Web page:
2018 NASA Human Research Program Investigators’ Workshop, Galveston, TX, January 22-25, 2018. , Jan-2018

Articles in Peer-reviewed Journals Chernyavskiy P, Edmondson EF, Weil MM, Little MP. "High-energy particle beam and gamma radiation exposure, familial relatedness and cancer in mice." Br J Cancer. 2017 Jun 27;117(1):41-50. Epub 2017 May 23. https://doi.org/10.1038/bjc.2017.141 ; PubMed PMID: 28535153; PubMed Central PMCID: PMC5520205 , Jun-2017
Articles in Peer-reviewed Journals Yu K, Doherty AH, Genik PC, Gookin SE4, Roteliuk DM, Wojda SJ, Jiang ZS, McGee-Lawrence ME, Weil MM, Donahue SW. "Mimicking the effects of spaceflight on bone: Combined effects of disuse and chronic low-dose rate radiation exposure on bone mass in mice." Life Sci Space Res (Amst). 2017 Nov;15:62-8. Epub 2017 Aug 12. https://doi.org/10.1016/j.lssr.2017.08.004 ; PubMed PMID: 29198315 , Nov-2017
Articles in Peer-reviewed Journals McGinnis GJ, Raber J. "CNS side effects of immune checkpoint inhibitors: Preclinical models, genetics and multimodality therapy." Immunotherapy. 2017 Sep;9(11):929-41. https://doi.org/10.2217/imt-2017-0056 ; PubMed PMID: 29338610 , Sep-2017
Project Title:  NSCOR: NASA Specialized Center of Research on Carcinogenesis Reduce
Images: icon  Fiscal Year: FY 2017 
Division: Human Research 
Research Discipline/Element:
HRP SR:Space Radiation
Start Date: 06/01/2015  
End Date: 05/30/2020  
Task Last Updated: 04/03/2017 
Download report in PDF pdf
Principal Investigator/Affiliation:   Weil, Michael  Ph.D. / Colorado State University 
Address:  Department of Environmental & Radiological Health Sciences 
1618 Campus Delivery 
Fort Collins , CO 80521-2807 
Email: michael.weil@colostate.edu 
Phone: 970-491-5902  
Congressional District:
Web:  
Organization Type: UNIVERSITY 
Organization Name: Colorado State University 
Joint Agency:  
Comments:  
Co-Investigator(s)
Affiliation:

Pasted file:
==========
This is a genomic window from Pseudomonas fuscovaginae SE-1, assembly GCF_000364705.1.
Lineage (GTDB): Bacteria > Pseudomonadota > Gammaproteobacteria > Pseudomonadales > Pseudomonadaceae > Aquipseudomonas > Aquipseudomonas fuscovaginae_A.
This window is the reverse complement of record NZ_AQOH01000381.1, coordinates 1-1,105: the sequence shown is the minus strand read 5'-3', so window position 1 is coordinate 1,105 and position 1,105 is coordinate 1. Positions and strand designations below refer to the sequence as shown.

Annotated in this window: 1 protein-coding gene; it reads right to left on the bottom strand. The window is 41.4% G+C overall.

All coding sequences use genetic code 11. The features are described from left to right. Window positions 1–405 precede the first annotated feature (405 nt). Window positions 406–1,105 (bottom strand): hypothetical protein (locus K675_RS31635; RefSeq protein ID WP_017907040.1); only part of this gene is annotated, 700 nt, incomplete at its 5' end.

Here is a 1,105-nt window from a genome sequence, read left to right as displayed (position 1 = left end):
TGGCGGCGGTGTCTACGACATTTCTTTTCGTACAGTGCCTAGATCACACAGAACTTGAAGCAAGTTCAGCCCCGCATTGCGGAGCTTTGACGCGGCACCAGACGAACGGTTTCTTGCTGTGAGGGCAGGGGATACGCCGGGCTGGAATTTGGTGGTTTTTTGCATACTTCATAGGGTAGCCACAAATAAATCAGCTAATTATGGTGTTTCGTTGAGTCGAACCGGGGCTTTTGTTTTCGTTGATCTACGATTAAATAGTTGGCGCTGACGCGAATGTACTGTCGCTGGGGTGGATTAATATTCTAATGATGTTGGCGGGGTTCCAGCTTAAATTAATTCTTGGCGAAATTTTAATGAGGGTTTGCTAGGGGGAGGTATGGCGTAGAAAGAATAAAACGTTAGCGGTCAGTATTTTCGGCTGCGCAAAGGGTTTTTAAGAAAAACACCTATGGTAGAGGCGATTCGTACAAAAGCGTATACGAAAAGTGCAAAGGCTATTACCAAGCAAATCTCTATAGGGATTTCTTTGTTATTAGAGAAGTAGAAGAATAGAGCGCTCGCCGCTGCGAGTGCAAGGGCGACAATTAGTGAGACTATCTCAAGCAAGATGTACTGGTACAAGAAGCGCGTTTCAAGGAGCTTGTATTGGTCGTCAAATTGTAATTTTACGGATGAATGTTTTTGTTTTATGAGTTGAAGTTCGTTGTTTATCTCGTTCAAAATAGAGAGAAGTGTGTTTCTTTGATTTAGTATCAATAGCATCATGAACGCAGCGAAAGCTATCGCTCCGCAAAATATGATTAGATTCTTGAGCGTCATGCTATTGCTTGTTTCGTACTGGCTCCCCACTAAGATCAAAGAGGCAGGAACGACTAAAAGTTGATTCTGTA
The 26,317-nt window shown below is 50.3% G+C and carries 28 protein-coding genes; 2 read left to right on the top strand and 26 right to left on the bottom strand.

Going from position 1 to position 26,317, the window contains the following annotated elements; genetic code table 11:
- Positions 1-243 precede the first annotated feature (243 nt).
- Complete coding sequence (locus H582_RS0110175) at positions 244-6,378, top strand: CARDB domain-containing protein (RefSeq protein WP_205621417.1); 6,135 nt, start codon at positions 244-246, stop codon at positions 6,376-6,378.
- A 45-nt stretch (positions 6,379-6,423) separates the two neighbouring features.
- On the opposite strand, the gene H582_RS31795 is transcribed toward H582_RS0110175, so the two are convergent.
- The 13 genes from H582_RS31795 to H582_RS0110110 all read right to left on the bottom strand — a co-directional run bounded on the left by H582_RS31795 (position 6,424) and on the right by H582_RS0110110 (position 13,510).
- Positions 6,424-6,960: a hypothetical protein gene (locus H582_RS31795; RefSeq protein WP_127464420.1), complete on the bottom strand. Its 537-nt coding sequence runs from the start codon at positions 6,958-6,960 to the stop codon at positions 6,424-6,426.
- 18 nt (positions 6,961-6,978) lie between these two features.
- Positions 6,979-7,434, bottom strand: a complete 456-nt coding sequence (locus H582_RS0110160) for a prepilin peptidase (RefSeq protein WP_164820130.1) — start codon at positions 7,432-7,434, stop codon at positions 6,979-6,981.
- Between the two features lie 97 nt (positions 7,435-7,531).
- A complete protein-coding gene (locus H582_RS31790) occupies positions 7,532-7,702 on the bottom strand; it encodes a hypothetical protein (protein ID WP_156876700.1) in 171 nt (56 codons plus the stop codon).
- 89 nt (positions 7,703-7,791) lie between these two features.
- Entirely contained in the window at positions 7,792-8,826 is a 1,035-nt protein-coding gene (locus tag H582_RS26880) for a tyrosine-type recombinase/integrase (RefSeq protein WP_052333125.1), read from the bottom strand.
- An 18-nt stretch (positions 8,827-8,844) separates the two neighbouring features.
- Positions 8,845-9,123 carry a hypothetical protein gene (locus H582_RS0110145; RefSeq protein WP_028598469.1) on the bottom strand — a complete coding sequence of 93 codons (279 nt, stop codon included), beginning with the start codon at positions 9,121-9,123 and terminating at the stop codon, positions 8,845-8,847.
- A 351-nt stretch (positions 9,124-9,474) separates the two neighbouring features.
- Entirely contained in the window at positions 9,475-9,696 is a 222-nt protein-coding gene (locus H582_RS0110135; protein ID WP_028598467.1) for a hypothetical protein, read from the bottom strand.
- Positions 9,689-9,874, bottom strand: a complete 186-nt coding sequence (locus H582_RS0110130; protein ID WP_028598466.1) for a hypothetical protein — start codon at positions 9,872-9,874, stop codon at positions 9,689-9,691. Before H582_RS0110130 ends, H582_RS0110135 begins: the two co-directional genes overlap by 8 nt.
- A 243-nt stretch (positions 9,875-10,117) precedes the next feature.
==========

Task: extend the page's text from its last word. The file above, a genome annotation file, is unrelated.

Borak, Thomas  Ph.D. Colorado State University 
Emmett, Mark  Ph.D. University Of Texas, Galveston 
Hwang, Tae Hyun  Ph.D. University of Texas Southwestern Medical Center at Dallas 
Liber, Howard  Ph.D. Colorado State University 
Ray, F. Andrew  Ph.D. Colorado State University 
Thamm, Douglas  V.M.D. Colorado State University 
Bacher, Jeff  Ph.D. Promega Corporation 
Halberg, Richard  Ph.D. University of Wisconsin, Madison 
Raber, Jacob  Ph.D. Oregon Health & Science University 
Story, Michael  Ph.D. University of Texas Southwestern Medical Center at Dallas 
Ullrich, Robert  Ph.D. University of Texas, Galveston 
Project Information: Grant/Contract No. NNX15AK13G 
Responsible Center: NASA JSC 
Grant Monitor: Simonsen, Lisa  
Center Contact:  
lisa.c.simonsen@nasa.gov 
Solicitation / Funding Source: 2013-14 HERO NNJ13ZSA002N-NSCOR Radiation 
Grant/Contract No.: NNX15AK13G 
Project Type: GROUND 
Flight Program:  
TechPort: No 
No. of Post Docs:  
No. of PhD Candidates:
No. of Master's Candidates:
No. of Bachelor's Candidates:
No. of PhD Degrees:
No. of Master's Degrees:
No. of Bachelor's Degrees:
Human Research Program Elements: (1) SR:Space Radiation
Human Research Program Risks: (1) Cancer:Risk of Radiation Carcinogenesis
(2) CVD:Risk of Spaceflight Induced Cardiovascular Disease (IRP Rev L)
(3) HFBP Bmed:Risk of Adverse Cognitive or Behavioral Conditions and Psychiatric Disorders (IRP Rev J)